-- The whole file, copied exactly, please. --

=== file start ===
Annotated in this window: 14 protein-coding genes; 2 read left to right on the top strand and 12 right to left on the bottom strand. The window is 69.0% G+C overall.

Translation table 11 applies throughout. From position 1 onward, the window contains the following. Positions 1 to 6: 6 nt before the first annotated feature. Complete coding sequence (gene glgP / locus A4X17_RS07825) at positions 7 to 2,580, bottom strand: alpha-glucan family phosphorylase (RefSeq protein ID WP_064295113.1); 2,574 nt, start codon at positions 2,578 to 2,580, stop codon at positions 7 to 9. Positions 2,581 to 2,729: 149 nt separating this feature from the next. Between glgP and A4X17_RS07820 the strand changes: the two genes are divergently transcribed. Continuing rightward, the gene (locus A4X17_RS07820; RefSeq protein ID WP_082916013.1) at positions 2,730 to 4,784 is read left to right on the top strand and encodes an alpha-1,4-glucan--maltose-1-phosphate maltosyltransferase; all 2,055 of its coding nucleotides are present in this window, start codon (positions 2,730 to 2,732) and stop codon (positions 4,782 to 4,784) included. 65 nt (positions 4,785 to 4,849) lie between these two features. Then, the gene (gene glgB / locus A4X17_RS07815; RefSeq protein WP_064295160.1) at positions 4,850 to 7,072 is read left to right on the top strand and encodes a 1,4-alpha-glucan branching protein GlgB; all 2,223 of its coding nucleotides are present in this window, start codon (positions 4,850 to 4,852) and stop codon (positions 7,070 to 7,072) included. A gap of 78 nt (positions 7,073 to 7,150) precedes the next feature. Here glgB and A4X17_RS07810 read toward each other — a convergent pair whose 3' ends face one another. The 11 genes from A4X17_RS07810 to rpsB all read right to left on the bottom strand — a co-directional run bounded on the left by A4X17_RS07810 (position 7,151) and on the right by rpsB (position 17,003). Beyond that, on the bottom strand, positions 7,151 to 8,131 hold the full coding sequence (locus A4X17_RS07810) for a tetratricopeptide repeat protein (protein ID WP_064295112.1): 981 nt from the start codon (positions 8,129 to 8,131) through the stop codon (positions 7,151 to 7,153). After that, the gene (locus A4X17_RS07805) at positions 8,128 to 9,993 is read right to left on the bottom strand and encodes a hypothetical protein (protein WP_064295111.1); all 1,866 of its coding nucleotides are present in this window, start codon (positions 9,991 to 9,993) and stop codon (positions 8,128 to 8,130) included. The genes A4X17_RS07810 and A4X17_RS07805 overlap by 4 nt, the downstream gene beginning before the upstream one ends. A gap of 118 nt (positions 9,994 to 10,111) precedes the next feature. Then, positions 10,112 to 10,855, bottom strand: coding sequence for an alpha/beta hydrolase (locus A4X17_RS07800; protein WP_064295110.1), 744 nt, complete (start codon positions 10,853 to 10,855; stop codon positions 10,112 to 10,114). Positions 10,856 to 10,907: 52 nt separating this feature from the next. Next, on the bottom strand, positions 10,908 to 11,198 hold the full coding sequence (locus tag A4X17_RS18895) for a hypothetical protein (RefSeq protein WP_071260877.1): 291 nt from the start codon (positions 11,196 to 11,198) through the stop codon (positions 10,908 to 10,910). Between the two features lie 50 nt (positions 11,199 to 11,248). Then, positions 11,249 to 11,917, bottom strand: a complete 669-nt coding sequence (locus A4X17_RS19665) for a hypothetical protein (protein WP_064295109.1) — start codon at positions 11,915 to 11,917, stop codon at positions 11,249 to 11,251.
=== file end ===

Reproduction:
Annotated in this window: 14 protein-coding genes; 2 read left to right on the top strand and 12 right to left on the bottom strand. The window is 69.0% G+C overall.

Translation table 11 applies throughout. From position 1 onward, the window contains the following. Positions 1 to 6: 6 nt before the first annotated feature. Complete coding sequence (gene glgP / locus A4X17_RS07825) at positions 7 to 2,580, bottom strand: alpha-glucan family phosphorylase (RefSeq protein ID WP_064295113.1); 2,574 nt, start codon at positions 2,578 to 2,580, stop codon at positions 7 to 9. Positions 2,581 to 2,729: 149 nt separating this feature from the next. Between glgP and A4X17_RS07820 the strand changes: the two genes are divergently transcribed. Continuing rightward, the gene (locus A4X17_RS07820; RefSeq protein ID WP_082916013.1) at positions 2,730 to 4,784 is read left to right on the top strand and encodes an alpha-1,4-glucan--maltose-1-phosphate maltosyltransferase; all 2,055 of its coding nucleotides are present in this window, start codon (positions 2,730 to 2,732) and stop codon (positions 4,782 to 4,784) included. 65 nt (positions 4,785 to 4,849) lie between these two features. Then, the gene (gene glgB / locus A4X17_RS07815; RefSeq protein WP_064295160.1) at positions 4,850 to 7,072 is read left to right on the top strand and encodes a 1,4-alpha-glucan branching protein GlgB; all 2,223 of its coding nucleotides are present in this window, start codon (positions 4,850 to 4,852) and stop codon (positions 7,070 to 7,072) included. A gap of 78 nt (positions 7,073 to 7,150) precedes the next feature. Here glgB and A4X17_RS07810 read toward each other — a convergent pair whose 3' ends face one another. The 11 genes from A4X17_RS07810 to rpsB all read right to left on the bottom strand — a co-directional run bounded on the left by A4X17_RS07810 (position 7,151) and on the right by rpsB (position 17,003). Beyond that, on the bottom strand, positions 7,151 to 8,131 hold the full coding sequence (locus A4X17_RS07810) for a tetratricopeptide repeat protein (protein ID WP_064295112.1): 981 nt from the start codon (positions 8,129 to 8,131) through the stop codon (positions 7,151 to 7,153). After that, the gene (locus A4X17_RS07805) at positions 8,128 to 9,993 is read right to left on the bottom strand and encodes a hypothetical protein (protein WP_064295111.1); all 1,866 of its coding nucleotides are present in this window, start codon (positions 9,991 to 9,993) and stop codon (positions 8,128 to 8,130) included. The genes A4X17_RS07810 and A4X17_RS07805 overlap by 4 nt, the downstream gene beginning before the upstream one ends. A gap of 118 nt (positions 9,994 to 10,111) precedes the next feature. Then, positions 10,112 to 10,855, bottom strand: coding sequence for an alpha/beta hydrolase (locus A4X17_RS07800; protein WP_064295110.1), 744 nt, complete (start codon positions 10,853 to 10,855; stop codon positions 10,112 to 10,114). Positions 10,856 to 10,907: 52 nt separating this feature from the next. Next, on the bottom strand, positions 10,908 to 11,198 hold the full coding sequence (locus tag A4X17_RS18895) for a hypothetical protein (RefSeq protein WP_071260877.1): 291 nt from the start codon (positions 11,196 to 11,198) through the stop codon (positions 10,908 to 10,910). Between the two features lie 50 nt (positions 11,199 to 11,248). Then, positions 11,249 to 11,917, bottom strand: a complete 669-nt coding sequence (locus A4X17_RS19665) for a hypothetical protein (protein WP_064295109.1) — start codon at positions 11,915 to 11,917, stop codon at positions 11,249 to 11,251.